4 Jan 2018

Terence Blake’s ‘Deleuze and Shining’


by Corry Shores


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Terence Blake


Deleuze and Shining


In this post (also published at OnScenes) Blake discusses the themes of light, thought, and the constitution of things in Deleuze’s philosophy:

One of the most interesting aspects of Deleuze’s cinema books is his break with any notion of consciousness as a light that illuminates objects otherwise relegated to darkness. L’IMAGE-MOUVEMENT is quite clear on this point:

“It is things that are shining in themselves, without anything to illuminate them.” (p89, my translation).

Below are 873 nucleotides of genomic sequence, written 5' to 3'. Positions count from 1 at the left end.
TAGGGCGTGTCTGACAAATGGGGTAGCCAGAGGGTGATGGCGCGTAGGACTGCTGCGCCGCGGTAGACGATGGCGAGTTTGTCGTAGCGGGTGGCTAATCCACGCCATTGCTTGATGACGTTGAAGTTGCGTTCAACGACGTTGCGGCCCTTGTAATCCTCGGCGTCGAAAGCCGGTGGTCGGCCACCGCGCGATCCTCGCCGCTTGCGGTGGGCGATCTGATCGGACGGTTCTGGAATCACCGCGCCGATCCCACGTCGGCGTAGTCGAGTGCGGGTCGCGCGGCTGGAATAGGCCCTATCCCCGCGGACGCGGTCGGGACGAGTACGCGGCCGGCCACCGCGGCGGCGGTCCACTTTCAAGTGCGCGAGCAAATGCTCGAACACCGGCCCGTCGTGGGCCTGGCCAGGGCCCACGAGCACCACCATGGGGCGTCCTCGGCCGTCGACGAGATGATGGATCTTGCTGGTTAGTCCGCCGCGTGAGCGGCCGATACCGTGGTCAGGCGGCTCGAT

Things are always shining, but the important thing is how they shine, what in his book on Foucault Deleuze calls the different régimes of visibility.

“Visibilities are not forms of objects, nor even forms that would show up under light, but rather forms of luminosity which are created by the light itself and allow a thing or object to exist only as a flash, sparkle or shimmer”. (FOUCAULT, p45)

Things are more or less congealed or stratified assemblages of light (or matter or movement or force), but the regimes of saying and showing, of visibility and sayability are historically variable.

(Terence Blake)












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